Gracefulness of Day to Day

When I was a little girl, my siblings and I made this delightful batch of cookies.  Later in the day, Mom was in the pantry and took out the flour and and threw it out.  It was full of mealy worms.  Those cookies weren’t quite so delightful anymore. Worse than the cookies, it was the thought of the raw dough we, of course, ate between baking batches.  

There’s a very practical side to this time time of “taking stock”.  Taking stock of the pantry and taking stock of our lives.  I like to consider this time a time of “Do Nothing”.  We have this tendency to rush forward into Spring and all that spring has to offer and the excitement of what’s to come after that…finally summer.  We rush in, ignoring the seasons of Pause.  

It’s time to hit that pause button.  Take stock.  When we rush past where we are now without taking stock, we might find that we’ve got mealy worms that we didn’t notice in our rush.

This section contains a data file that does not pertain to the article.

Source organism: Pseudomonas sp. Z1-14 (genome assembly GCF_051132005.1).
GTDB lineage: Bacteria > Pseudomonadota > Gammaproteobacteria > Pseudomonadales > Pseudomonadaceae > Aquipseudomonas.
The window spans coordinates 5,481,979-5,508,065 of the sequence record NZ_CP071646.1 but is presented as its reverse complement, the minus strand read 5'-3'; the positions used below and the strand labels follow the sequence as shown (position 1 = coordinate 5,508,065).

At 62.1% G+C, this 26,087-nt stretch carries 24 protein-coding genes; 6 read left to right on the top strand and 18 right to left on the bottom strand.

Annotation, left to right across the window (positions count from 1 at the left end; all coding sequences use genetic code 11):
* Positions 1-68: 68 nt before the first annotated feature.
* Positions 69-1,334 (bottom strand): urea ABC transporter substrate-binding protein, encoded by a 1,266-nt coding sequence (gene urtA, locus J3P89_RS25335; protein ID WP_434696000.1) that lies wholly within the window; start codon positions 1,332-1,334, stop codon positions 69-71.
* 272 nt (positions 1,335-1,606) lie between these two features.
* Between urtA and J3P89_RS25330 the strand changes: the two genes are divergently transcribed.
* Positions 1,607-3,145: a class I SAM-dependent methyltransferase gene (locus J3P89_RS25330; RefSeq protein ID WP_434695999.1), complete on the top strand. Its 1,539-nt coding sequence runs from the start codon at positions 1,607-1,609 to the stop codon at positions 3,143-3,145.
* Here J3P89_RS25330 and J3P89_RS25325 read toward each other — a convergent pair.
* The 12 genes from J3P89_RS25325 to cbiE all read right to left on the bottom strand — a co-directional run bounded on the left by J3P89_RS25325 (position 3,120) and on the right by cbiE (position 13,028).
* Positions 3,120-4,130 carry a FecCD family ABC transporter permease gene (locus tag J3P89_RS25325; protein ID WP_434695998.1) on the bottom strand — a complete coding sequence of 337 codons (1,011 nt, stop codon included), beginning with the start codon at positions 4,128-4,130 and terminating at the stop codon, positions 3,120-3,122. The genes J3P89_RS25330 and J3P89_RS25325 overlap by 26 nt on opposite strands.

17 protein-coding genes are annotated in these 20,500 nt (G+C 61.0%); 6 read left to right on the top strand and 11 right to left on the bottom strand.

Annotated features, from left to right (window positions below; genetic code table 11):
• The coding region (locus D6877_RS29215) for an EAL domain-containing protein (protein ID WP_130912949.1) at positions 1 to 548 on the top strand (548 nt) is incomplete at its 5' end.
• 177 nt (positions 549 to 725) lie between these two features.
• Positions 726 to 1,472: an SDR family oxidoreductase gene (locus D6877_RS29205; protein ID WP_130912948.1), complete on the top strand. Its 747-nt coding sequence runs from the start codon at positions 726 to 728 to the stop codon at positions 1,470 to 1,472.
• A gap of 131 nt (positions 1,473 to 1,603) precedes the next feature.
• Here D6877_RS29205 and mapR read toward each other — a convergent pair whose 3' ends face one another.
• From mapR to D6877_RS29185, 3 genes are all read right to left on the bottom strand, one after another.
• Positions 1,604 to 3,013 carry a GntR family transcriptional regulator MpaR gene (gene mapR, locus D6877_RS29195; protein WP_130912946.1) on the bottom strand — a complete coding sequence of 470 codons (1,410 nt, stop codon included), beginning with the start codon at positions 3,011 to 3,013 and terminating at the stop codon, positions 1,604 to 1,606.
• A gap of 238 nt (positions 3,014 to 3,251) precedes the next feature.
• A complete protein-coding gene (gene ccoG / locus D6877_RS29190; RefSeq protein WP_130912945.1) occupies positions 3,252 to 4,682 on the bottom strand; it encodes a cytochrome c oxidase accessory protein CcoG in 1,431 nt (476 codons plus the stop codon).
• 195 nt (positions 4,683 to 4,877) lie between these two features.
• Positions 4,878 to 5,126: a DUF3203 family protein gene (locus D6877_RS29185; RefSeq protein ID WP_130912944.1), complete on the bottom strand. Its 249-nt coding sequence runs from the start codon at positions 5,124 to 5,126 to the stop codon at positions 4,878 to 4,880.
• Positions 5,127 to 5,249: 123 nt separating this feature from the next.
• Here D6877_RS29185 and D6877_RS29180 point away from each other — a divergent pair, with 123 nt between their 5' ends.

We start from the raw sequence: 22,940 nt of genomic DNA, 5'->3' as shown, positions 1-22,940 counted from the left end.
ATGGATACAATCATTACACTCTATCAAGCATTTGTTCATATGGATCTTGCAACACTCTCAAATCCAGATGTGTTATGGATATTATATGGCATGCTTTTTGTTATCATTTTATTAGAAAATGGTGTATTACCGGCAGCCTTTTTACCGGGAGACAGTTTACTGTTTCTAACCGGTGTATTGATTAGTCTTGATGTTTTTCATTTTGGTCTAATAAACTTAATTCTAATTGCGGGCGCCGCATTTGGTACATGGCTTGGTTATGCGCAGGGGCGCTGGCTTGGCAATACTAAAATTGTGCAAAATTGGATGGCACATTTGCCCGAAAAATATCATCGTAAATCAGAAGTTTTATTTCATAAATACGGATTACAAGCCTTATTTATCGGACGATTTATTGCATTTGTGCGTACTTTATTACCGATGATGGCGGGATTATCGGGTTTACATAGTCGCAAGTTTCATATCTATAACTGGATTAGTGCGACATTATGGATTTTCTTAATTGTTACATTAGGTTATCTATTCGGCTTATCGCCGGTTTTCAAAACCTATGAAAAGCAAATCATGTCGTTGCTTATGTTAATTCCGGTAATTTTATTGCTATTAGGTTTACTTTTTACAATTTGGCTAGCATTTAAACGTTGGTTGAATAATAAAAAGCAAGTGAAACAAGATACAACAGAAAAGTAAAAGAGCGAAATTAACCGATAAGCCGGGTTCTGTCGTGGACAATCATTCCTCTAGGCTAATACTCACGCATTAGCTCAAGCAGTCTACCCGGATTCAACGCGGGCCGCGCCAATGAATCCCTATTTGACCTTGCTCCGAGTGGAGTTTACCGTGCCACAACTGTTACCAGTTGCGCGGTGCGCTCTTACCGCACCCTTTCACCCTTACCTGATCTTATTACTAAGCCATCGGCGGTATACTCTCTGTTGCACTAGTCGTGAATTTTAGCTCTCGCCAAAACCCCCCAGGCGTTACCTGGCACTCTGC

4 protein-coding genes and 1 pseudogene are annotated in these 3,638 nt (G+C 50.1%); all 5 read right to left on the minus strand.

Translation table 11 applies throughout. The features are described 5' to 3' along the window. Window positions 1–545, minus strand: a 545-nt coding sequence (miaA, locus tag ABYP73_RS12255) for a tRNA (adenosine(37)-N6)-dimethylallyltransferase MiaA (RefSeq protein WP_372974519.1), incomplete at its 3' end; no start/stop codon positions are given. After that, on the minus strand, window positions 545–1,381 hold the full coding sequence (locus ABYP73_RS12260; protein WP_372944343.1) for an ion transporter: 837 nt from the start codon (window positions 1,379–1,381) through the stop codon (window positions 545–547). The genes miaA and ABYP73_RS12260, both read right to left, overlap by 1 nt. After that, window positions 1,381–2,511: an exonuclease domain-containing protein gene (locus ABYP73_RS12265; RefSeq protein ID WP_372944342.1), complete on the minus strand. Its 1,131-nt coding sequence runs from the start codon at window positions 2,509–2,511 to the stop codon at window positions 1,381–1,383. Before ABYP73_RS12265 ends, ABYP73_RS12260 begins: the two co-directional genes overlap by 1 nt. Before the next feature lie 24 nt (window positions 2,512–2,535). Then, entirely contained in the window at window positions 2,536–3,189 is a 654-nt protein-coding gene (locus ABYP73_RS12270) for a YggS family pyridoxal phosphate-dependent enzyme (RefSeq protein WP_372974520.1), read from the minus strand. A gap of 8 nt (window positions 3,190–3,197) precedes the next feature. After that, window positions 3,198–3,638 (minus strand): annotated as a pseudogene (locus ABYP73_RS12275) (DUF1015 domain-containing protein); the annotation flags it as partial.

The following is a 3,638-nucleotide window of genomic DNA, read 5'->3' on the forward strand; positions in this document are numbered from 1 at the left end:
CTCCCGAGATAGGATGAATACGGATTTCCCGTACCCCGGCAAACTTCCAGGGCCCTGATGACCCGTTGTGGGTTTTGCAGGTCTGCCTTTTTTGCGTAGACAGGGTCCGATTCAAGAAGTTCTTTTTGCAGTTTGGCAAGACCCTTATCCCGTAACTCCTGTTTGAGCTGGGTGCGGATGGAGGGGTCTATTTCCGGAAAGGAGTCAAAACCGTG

This is a more “ordinary time” between Christmas and Lent.  Ordinary sounds so blah, but it’s delightful.  A time of ordinary things.  The loveliness of the day to day.  The family that surrounds us.  The home that we live in.  The Church family and other community families that we’ve built in our day to day lives.  Ordinary food. Ordinary play.  The simplicity of our lives.  

Perhaps part of this “taking stock” is appreciating where we are and what we have and who we have in our lives.  PAUSE.  This “do nothing” is a time of appreciation and love for all the simple, every day things.  And the simple, every day blessings that often get overlooked.